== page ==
While listening to Rolling Stones’ mono recordings of classic rock and blues numbers I began again to wonder if the rock era was ending. I have pondered this a lot. My first exposure to this music was back in a classroom. A teacher was absent. The substitute taught us about The Beatles and Bob Dylan. Then my eldest brother had begun to amass a record collection.
From The Beatles, Rolling Stones and Beach Boys to Led Zeppelin and Aerosmith, I would get to hear the rockers who impacted the culture from the 1960s thru the 1980s. These would prove to be years of developing my listening skills. I would also develop my taste for all things rock and roll.
Back in the 1970s there were rock radio stations and record stores. Cable television was just beginning and there was no music television outside of programs like American Bandstand, Soul Train, Don Kirschner’s Rock Concert and America’s Top Ten.
My main influence was mix tapes of The Doors and the one hit wonders of the day. Singles were sold for a buck on 45 r.p.m. records at local shops. Bands like The Bay City Rollers, Pilot, Paper Lace, and many, many others supplied pop hits of the day.
Are things all that different today? Singles can be had online nowadays for a similar price. Pop hits still make up the majority of what kids hear today. The big difference I think is the waning of rock dominance. Commercially the days of big rock bands was the 1960s, 1970s, 1980s, and 1990s. An extraordinary run of success including Jam bands and Heavy metal too!
I have heard journalists, artists, and fans alike ask if the rock era is over. If it is over I feel very strongly that its run had quite an impact on today’s culture.
I also think perhaps that rock has returned to a less commercial state. Not necessarily a bad thing. If you are a fan of rock you will search for it. In record stores there are thousands of rock records. All of the now recognized milestone albums are present. For better or worse there is a rock hall that enshrines artists who have had the largest cultural influence of all. When the times have truly passed this will remain as a testament to what rock created.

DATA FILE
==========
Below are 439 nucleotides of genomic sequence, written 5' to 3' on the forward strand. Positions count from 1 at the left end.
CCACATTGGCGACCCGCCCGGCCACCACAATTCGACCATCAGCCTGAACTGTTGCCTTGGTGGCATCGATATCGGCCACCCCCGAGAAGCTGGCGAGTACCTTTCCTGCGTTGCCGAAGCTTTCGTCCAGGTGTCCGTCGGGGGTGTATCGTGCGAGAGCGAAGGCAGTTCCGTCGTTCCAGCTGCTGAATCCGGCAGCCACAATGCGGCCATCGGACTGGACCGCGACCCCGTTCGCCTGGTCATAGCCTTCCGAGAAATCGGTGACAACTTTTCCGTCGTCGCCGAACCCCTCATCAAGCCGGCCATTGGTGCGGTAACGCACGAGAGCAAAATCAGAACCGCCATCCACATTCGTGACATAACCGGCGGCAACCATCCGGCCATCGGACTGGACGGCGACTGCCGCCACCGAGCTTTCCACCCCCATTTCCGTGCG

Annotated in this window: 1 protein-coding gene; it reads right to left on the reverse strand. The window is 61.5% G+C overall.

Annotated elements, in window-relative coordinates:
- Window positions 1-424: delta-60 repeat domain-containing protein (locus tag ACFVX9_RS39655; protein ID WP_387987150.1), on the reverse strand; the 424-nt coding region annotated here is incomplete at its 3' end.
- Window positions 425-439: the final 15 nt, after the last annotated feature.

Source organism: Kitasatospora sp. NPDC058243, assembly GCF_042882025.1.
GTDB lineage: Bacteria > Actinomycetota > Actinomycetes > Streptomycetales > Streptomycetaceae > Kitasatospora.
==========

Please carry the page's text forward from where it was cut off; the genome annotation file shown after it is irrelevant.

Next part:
In my opinion, the best bands all seem to last 10 to 20 years with an output of anywhere from 8 to 16 albums. And a long trail of concert performances in venues of varying size all over the world. In fact some bands have managed to stay around longer. They are few. Age will eventually end most of these artists. There is no science to suggest why some bands end after their peak and why a few others endure for decades.
The question really becomes who will take their place? The rock era now sees the end of touring for Kiss, Elton John, and Black Sabbath. Other acts are sure to follow. Legacy bands like Grateful Dead, Queen, The Eagles, Fleetwood Mac, The Who and AC/DC are still creating tours. The music of these artists are licensed for commercial use in TV and Movies.
Metallica are producing records and tours with great success after 30 plus years. Iron Maiden are arguably the biggest heavy rock act still creating music and touring after 44 years and 16 albums….the world’s greatest rock n roll band, The Rolling Stones, are the oldest touring/recording act for over 50 years!
The Who famously exclaimed ‘Rock is dead they say…Long Live Rock!’ Every band that forms with the aspiration to be the next big thing has a long hard road ahead to be sure. But with newer acts on the visible horizon who is to really say that an era is ending. The classic rock era may be in twilight but whatever we call the next chapter it will probably rock us all.
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